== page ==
Sorry millennials: Buying a home was just as hard for your parents

Sorry millennials: Buying a home was just as hard for your parents

A sobering conclusion for those millennials who feel particularly hard done by

Fiona Redden

Getting on the property ladder was often just as hard 35 years ago, with interest rates at more than 16 per cent in 1981 compared to 3.5 per cent today. Photograph: Gareth Fuller/PA Wire

Getting on the property ladder was often just as hard 35 years ago, with interest rates at more than 16 per cent in 1981 compared to 3.5 per cent today. Photograph: Gareth Fuller/PA Wire

 

Unpaid internships, zero hour contracts, mortgage lending rules, austerity; they’ve been called the “lost generation” but do today’s millennials really have it tougher than their parents and those who have gone before them?

It’s spoken about often – the intergenerational wealth crisis where baby boomers are living it up while their offspring are struggling to make any financial headway. But is it a fair assessment?

Today, in the first of a two-part series on millennials and their money, we consider how difficult it is for first-time buyers today to buy a home; is it, as many people say, actually more difficult to secure for today’s “millennials” – typically those born between about 1981 and 1985 – than it was for their parents who bought back in the 1970s, 1980s and even the 1990s? Or is it a case that for baby boomers, born in the post-war years of 1946-1964, sacrifices didn’t just have to be made in order to buy a property – they actually were made.

Who lives in a home they own?

Regardless of whether or not it’s more difficult to buy a home today, what is true is that, irrelevant of affordability, home ownership is on the decline as today’s generation of 20 and 30 year-olds postpone buying their first home and spend longer renting.

Home ownership peaked in Ireland in 1991 when a staggering 80 per cent of people lived in a home they owned. But it has been falling since.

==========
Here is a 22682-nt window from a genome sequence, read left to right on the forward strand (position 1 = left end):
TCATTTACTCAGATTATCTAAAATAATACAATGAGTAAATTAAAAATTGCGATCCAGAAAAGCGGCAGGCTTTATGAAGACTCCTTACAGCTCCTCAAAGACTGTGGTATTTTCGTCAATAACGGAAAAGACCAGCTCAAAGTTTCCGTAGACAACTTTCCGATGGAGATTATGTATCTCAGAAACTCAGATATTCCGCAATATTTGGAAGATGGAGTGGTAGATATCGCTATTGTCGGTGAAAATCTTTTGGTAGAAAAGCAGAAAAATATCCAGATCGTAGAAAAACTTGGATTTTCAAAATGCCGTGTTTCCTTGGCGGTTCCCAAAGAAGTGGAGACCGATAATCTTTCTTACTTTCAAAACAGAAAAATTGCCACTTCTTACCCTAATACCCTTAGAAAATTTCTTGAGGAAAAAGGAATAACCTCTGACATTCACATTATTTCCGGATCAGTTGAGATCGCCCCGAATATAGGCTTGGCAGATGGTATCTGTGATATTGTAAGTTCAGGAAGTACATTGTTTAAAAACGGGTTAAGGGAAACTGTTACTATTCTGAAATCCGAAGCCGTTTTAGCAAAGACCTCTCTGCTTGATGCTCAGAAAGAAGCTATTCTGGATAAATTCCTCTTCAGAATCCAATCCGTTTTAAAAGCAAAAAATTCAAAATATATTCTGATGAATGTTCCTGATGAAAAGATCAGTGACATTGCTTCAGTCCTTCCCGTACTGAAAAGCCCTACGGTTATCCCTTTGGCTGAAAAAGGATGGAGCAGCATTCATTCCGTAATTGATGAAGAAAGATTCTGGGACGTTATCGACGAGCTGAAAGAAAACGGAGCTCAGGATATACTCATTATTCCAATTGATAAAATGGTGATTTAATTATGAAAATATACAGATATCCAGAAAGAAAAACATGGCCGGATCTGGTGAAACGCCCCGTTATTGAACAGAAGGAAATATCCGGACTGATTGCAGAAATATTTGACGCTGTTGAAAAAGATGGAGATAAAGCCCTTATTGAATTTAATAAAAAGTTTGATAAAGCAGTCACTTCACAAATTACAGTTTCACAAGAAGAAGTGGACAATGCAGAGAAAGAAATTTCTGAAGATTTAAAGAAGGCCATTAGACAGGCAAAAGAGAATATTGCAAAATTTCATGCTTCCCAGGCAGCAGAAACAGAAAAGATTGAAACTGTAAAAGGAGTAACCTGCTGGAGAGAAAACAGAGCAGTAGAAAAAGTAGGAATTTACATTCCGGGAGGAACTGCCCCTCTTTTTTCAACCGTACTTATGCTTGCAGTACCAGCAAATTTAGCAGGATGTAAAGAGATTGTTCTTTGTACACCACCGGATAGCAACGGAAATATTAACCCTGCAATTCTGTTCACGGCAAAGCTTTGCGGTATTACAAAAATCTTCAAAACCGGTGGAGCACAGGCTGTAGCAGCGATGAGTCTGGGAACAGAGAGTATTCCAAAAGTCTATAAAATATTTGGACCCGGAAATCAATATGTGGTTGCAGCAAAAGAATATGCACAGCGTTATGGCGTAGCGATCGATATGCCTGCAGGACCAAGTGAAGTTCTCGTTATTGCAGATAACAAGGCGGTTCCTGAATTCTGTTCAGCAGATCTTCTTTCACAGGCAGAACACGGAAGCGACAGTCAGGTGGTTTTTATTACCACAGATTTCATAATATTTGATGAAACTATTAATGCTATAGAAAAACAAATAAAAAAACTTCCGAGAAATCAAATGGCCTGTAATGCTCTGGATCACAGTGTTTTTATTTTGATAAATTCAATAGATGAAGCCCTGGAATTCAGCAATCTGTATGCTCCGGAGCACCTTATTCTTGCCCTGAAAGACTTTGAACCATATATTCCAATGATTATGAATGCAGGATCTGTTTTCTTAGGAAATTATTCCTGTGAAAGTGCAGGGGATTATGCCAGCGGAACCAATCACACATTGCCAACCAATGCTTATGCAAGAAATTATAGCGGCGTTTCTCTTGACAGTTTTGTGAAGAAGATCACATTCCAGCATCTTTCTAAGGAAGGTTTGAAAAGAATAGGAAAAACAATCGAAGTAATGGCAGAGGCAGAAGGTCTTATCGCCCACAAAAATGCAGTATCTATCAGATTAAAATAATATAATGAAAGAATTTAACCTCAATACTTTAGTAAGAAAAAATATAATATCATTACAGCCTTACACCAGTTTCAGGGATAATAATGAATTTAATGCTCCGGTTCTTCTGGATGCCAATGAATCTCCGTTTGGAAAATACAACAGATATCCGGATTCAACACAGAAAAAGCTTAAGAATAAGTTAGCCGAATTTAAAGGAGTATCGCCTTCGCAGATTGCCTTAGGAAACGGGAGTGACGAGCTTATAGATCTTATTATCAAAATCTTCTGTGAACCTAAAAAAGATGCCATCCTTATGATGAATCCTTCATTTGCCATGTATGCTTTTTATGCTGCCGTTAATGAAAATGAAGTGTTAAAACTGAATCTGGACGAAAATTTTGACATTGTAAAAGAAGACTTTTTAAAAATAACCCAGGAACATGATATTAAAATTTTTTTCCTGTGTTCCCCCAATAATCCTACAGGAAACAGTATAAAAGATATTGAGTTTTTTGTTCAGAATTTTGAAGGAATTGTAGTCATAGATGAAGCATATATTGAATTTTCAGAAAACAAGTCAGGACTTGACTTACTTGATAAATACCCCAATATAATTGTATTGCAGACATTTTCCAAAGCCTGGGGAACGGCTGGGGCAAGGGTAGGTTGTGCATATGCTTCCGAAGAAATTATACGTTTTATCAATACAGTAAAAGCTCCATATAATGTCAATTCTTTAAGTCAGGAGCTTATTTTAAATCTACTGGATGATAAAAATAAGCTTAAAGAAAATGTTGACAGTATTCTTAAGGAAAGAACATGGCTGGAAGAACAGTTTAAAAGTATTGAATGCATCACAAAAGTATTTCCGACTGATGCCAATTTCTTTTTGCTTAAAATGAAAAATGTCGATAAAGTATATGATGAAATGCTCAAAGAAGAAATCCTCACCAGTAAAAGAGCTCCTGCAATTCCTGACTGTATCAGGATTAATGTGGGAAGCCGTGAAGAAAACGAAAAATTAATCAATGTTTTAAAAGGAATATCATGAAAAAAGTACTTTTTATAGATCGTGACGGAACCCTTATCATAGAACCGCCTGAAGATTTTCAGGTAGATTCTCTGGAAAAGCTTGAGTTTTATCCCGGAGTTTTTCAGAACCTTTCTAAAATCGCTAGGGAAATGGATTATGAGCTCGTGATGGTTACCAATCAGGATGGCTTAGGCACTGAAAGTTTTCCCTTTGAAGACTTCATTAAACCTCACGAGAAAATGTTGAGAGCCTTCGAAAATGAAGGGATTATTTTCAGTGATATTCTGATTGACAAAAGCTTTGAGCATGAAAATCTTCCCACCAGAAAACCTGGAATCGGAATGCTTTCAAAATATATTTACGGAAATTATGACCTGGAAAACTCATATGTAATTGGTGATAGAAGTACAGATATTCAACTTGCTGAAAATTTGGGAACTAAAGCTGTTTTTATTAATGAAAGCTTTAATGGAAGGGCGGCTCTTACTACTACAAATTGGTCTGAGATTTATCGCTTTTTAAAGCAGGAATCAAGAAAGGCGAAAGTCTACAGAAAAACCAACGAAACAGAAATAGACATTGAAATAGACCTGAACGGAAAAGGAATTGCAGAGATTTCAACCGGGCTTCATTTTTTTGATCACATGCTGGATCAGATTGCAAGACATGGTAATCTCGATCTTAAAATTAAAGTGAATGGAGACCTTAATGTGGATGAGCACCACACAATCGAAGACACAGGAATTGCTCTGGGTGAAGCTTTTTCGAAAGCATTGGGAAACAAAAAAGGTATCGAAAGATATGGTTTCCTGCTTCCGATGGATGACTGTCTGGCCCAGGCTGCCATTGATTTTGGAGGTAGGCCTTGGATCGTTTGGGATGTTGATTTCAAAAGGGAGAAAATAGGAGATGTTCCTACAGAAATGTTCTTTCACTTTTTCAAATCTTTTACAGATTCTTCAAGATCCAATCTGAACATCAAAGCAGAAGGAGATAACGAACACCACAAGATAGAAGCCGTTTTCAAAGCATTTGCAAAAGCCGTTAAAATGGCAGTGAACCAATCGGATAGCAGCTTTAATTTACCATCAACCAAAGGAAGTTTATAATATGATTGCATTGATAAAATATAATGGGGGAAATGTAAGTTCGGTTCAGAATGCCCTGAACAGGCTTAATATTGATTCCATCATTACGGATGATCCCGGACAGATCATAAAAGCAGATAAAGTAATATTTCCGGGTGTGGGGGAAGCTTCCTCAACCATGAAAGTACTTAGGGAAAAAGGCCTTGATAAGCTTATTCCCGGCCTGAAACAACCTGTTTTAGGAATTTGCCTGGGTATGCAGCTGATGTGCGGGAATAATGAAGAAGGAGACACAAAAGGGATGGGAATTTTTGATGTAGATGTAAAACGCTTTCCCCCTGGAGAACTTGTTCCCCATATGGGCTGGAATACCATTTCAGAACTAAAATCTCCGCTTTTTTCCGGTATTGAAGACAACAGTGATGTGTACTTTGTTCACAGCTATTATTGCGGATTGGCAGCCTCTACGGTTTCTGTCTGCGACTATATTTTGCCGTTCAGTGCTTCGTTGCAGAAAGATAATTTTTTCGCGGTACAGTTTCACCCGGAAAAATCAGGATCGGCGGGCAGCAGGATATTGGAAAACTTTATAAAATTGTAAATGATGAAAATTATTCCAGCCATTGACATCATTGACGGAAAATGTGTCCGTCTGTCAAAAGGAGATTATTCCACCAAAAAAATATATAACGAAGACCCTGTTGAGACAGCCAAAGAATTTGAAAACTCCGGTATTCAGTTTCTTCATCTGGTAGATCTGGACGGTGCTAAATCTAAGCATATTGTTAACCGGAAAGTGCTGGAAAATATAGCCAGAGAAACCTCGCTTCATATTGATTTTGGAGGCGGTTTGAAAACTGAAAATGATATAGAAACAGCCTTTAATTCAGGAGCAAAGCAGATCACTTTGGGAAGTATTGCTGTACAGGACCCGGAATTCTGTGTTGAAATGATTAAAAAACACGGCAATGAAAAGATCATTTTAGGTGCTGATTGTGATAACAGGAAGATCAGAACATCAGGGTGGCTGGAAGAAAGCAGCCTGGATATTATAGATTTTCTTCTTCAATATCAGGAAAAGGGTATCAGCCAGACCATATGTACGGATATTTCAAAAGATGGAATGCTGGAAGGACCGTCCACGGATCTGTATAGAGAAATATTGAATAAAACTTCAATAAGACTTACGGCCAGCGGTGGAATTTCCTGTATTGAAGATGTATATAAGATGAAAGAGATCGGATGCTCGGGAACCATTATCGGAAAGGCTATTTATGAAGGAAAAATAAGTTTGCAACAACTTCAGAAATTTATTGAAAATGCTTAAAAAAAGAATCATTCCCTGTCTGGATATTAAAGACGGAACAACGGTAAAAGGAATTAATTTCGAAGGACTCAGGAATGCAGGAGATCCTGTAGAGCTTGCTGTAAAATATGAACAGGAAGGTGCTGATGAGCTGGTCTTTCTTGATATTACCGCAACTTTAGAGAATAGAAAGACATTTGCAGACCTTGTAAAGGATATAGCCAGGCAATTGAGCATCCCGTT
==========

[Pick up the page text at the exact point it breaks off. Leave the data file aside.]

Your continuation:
In 2011 (the most recent figures available), this had fallen to 71 per cent, pushing Ireland closer to European norms of 67 per cent for EU-15 and 71 per cent for EU-28.

Alongside this, the number of younger buyers has also been on the decline. In 1991, for example, according to figures compiled by NESC (National Economic and Social Council), 16 per cent of those in the under-24 age group owned their own home (with a mortgage), while a further 60 per cent of those aged between 25-34 had purchased a property. This meant that by the time people reached 35, the vast majority were already on the property ladder, with just 5.2 per cent of the population renting from a private landlord. At the time renting, rather than owning a home, was simply not the done thing.

Fast forward just 20 years, however, to 2011 and the figures show that just 6 per cent of under 24s had bought their own home, and 40 per cent of those aged between 25-34. The number still renting in their late 30s/early 40s had stretched to almost 20 per cent.

We won’t have figures for home ownership trends until Census data becomes available in September 2017, but one could expect a further decline in the number of people living in Ireland who own their own home. Muted mortgage lending figures, as well as the over-heated rental market, suggest that more people are renting, rather than buying.

This means that first-time buyers are getting older and are renting longer. Back in 2006, the average first time buyer was 29. Central Bank figures show that the average age of the first-time buyer in 2015 was 34. Clearly, many are older.

With limits on mortgage lending of 3.5 times income, following the Central Bank’s new rules which were introduced in 2015, there’s no doubt that someone on the average industrial wage of €37,097 in 2016 (€61,582 for a married couple) will struggle.

Multiply the single buyer’s income by 3.5 and you’ll get €129,839, which, when combined with a 10 per cent deposit would give a purchase price of €144,266. Enough maybe, to buy a property outside of Dublin, but it’s unlikely to go very far in the capital, where average house prices exceed €300,000.

While a couple has it easier, their income will give them a purchase price of about €239,485 – still not enough in a city where the average sale price was €400,000 in August of this year, according to the CSO.

So are millennials being priced out of buying their first home in their twenties as many commentators suggest – or are they just less adept at getting their finances in order?

Who had it tougher: millennials or baby boomers?

Thanks to data prepared for this article by DKM Economic Consultants, we can consider who found it more difficult to buy a home – today’s millennials or their parents’ generation. And at first glance, it seems that, thanks to soaring house prices, today’s generation have it far more difficult.

Consider someone buying a home nationally in 1974. A married couple, on 166 per cent of average earnings (or gross income of €3,695 a year) would have needed a multiple of just 3.2 times their annual income to secure a second-hand home, which would have sold for an average price of €11,817.

And in Dublin, the income multiple would have been no different, at 3.2 times also.

Moving forward to the 1980s, the situation wouldn’t have changed. Our married couple, still earning 166 per cent of average earnings (€17,404) would have needed a multiple of just 2.6 times earnings to buy a new or second-hand house across the State; or 2.9 times in Dublin.

 

Previously published in The Irish Times.

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